Jason Momoa Explains Why He Identifies With Aquaman

When fans learned that Jason Momoa had been cast in the DC Extended Universe, they were [...]

When fans learned that Jason Momoa had been cast in the DC Extended Universe, they were undoubtedly happy. That feeling only escalated when DC Entertainment finally confirmed the actor would be playing Arthur Curry, AKA Aquaman, for the foreseeable future. After taking on roles in Conan the Barbarian and Game of Thrones, fans were curious as to how Momoa would relate with DC's iconic underwater hero. And, in a recent interview, Momoa forewent all pretenses when he revealed why he identifies so strongly with Aquaman.

During a one-on-one conversation, Momoa was asked by an interviewer how he connected with the hybrid hero, and Momoa confessed that their common ground was a painful one. "How I identify with that is kind of being...a bit of an outcast. You see, he wasn't really too accepted...I wasn't too accepted," he said.

The actor then continued to explain that he grew up in a small, rural county in Iowa. "There weren't any races where I grew up. There's no Chinese, no Mexican, no Black. I grew up in Iowa. I graduated with like 100 people," he explained.

"I was born in Hawaii, so I would go see my father…[I] just wasn't accepted on the local side by some people because I wasn't raised in Hawaii. I identify as being that outcast and not really fitting into two different worlds."

Back in August 1979, Momoa was born in Honolulu to his parents Coni and Joseph. His father is of Native Hawaiian descent, but he was raised by his mother in Norwalk, Iowa. Growing up, it seems like Momoa felt pulled between two places without ever really fitting into either because of his heritage.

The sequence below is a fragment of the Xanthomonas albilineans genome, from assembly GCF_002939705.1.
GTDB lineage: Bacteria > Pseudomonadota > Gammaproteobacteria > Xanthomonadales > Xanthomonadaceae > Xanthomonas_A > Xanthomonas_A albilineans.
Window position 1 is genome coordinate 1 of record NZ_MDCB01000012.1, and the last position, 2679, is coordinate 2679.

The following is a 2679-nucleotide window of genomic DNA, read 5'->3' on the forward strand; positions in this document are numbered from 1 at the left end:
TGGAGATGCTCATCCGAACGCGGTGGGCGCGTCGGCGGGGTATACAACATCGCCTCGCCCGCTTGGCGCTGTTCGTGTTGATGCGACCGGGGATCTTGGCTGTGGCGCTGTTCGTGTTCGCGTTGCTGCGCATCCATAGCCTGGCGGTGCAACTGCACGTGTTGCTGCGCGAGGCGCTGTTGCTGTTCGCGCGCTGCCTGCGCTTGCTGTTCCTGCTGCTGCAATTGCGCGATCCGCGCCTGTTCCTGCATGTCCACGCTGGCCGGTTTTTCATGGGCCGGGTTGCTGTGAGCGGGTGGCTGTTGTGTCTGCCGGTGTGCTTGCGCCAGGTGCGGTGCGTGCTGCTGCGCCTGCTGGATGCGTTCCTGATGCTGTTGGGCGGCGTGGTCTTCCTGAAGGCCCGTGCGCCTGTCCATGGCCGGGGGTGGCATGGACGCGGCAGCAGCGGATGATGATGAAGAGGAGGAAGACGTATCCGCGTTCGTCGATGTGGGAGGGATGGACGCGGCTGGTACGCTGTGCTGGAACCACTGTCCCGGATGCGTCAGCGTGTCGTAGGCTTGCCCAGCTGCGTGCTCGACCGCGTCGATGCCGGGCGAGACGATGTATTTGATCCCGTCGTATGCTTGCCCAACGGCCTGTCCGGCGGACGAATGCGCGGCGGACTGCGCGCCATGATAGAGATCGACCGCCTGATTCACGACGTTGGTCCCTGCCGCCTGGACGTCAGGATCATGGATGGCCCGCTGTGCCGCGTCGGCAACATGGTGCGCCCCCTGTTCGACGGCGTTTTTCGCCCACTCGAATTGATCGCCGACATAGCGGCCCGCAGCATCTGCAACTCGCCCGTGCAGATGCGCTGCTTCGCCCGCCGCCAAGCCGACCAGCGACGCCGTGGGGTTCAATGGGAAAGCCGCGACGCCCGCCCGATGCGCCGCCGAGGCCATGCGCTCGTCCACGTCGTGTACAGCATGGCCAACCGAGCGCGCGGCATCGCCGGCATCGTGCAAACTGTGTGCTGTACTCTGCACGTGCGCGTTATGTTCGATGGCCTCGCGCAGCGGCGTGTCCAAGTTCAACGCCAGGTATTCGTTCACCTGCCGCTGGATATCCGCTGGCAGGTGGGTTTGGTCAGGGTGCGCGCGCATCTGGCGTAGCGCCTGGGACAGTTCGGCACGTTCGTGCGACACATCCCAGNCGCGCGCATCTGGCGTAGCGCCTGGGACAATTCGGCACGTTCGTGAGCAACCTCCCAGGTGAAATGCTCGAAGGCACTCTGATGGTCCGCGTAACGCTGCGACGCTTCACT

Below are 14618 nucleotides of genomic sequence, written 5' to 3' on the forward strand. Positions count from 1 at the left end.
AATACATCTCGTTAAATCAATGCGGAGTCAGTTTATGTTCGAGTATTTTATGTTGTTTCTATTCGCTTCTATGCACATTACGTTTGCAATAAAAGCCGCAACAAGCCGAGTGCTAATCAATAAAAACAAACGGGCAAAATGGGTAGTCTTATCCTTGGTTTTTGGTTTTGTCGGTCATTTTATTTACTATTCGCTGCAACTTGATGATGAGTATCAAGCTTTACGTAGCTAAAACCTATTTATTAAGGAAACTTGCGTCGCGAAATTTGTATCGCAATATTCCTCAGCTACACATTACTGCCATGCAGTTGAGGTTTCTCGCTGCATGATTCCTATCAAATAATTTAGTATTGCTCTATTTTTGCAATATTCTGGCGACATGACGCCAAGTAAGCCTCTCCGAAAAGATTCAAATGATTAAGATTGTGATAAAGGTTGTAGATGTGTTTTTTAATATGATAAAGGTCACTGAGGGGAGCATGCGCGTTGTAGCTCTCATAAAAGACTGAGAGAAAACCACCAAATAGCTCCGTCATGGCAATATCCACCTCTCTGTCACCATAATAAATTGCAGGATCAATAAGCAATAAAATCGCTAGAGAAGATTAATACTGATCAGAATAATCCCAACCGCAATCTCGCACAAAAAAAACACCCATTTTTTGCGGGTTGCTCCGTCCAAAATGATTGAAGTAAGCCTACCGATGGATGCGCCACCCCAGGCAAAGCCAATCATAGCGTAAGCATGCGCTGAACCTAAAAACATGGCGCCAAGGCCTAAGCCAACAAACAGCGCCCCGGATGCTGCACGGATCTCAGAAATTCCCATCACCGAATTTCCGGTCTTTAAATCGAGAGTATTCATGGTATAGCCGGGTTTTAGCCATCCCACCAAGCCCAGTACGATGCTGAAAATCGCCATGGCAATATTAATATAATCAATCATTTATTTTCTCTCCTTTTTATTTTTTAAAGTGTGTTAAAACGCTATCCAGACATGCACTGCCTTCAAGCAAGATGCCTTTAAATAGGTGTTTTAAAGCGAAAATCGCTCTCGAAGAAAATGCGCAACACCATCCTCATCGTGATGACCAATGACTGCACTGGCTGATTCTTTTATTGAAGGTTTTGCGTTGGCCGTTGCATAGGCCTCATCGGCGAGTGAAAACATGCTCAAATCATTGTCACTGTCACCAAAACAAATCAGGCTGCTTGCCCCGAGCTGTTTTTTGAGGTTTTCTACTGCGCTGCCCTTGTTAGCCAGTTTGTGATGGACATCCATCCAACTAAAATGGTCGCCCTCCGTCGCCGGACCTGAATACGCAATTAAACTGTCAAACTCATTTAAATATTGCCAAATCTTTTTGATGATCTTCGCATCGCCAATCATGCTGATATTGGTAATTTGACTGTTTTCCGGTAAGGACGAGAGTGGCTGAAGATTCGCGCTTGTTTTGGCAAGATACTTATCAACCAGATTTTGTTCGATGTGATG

Of course, fans of Aquaman will recognize how Momoa and his past interconnect with the hero. In the comics, Arthur Curry is similarly pulled between two words as he's half-human, half-Atlantean. His father was a simple lighthouse keeper, but his mother Atlanna was an exiled Queen of Atlantis. Once Arthur learned about his roots, the hero felt conflicted by his conflicting identities and constantly struggled to reconcile them even after becoming the superhero known as Aquaman.

While it is disheartening to hear about Momoa's internal struggles, fans must be happy to see how the actor is using Aquaman to deal with his issues. The revelation also helps fans understand just why Momoa was absolutely stoked when Zack Snyder approached him about playing the hero.

Earlier this month, Momoa spoke with Entertainment Tonight and described his reaction to being offered the part. "Dude, there was a lot of things that went through my head when he said Aquaman," Momoa said. "There were a lot of things that went through my mind. I was thinking like, 'Lobo.' I'm gonna play some kind of bad guy. I'm like, 'Who am I gonna play?' And year, he said Aquaman. I was just like, 'Come again? Pardon me?' And then he explained why. I was like, 'Whoa, buddy. I got your back'"

MORE: Aquaman Working Title Reveal / Has Aquaman's Release Moved Up? / James Wan Is Scouting Aquaman Shooting Locations / Willem Dafoe's Justice League Role To Expand In Aquaman

Batman v Superman & Suicide Squad are now on home video; Wonder Woman is coming on June 2, 2017; followed by Justice League on November 17, 2017; Aquaman on July 27, 2018; Shazam on April 5, 2019; Justice League 2 on June 14, 2019; Cyborg on April 3, 2020; and Green Lantern Corps on July 24, 2020.